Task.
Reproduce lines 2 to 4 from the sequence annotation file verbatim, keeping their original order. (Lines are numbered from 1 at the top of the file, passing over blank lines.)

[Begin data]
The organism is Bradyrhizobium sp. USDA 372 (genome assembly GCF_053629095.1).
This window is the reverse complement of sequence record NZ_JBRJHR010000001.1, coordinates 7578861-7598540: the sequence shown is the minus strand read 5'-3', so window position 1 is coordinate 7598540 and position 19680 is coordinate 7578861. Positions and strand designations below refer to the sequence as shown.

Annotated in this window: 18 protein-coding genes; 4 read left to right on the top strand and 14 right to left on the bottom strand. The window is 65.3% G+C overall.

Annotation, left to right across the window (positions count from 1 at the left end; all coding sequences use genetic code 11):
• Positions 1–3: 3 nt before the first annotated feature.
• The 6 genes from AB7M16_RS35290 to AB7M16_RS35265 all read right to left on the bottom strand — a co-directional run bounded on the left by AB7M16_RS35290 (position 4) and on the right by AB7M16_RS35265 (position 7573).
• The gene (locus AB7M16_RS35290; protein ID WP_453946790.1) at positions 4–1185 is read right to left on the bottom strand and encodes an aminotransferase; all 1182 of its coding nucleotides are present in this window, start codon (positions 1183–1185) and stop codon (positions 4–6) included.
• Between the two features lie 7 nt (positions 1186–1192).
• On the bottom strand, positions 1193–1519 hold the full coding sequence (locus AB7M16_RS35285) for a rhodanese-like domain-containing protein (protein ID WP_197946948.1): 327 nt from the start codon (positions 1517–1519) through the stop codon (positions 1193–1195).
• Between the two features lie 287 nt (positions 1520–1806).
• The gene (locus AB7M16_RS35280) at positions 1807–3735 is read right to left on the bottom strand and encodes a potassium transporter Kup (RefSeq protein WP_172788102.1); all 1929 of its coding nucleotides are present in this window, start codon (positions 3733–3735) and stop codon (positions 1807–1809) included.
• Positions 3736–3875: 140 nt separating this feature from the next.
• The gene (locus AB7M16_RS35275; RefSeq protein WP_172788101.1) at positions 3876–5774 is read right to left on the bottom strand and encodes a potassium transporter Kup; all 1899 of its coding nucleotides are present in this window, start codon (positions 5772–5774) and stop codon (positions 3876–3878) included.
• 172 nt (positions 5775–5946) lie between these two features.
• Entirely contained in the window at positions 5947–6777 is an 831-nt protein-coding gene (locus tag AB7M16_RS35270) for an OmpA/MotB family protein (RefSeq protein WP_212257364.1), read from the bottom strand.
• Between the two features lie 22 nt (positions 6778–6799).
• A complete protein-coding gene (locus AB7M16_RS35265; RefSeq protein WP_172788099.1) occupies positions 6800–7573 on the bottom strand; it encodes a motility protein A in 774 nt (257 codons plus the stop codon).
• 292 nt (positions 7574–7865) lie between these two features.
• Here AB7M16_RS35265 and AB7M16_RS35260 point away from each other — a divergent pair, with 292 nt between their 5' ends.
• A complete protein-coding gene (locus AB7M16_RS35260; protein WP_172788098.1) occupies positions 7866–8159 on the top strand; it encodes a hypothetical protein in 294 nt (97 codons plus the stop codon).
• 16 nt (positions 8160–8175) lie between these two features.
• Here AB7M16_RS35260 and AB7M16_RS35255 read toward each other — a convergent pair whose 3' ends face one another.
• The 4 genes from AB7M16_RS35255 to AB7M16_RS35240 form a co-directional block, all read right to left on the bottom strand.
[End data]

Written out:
This window is the reverse complement of sequence record NZ_JBRJHR010000001.1, coordinates 7578861-7598540: the sequence shown is the minus strand read 5'-3', so window position 1 is coordinate 7598540 and position 19680 is coordinate 7578861. Positions and strand designations below refer to the sequence as shown.

Annotated in this window: 18 protein-coding genes; 4 read left to right on the top strand and 14 right to left on the bottom strand. The window is 65.3% G+C overall.

Annotation, left to right across the window (positions count from 1 at the left end; all coding sequences use genetic code 11):